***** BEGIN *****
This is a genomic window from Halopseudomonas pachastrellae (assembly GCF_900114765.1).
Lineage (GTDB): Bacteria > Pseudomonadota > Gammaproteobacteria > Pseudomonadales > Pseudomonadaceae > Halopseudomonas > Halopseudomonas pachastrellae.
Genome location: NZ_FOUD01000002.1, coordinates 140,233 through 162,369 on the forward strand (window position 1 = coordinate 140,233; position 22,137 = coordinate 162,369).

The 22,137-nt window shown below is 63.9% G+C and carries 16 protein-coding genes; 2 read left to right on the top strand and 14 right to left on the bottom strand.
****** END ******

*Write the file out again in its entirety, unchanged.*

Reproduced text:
This is a genomic window from Halopseudomonas pachastrellae (assembly GCF_900114765.1).
Lineage (GTDB): Bacteria > Pseudomonadota > Gammaproteobacteria > Pseudomonadales > Pseudomonadaceae > Halopseudomonas > Halopseudomonas pachastrellae.
Genome location: NZ_FOUD01000002.1, coordinates 140,233 through 162,369 on the forward strand (window position 1 = coordinate 140,233; position 22,137 = coordinate 162,369).

The 22,137-nt window shown below is 63.9% G+C and carries 16 protein-coding genes; 2 read left to right on the top strand and 14 right to left on the bottom strand.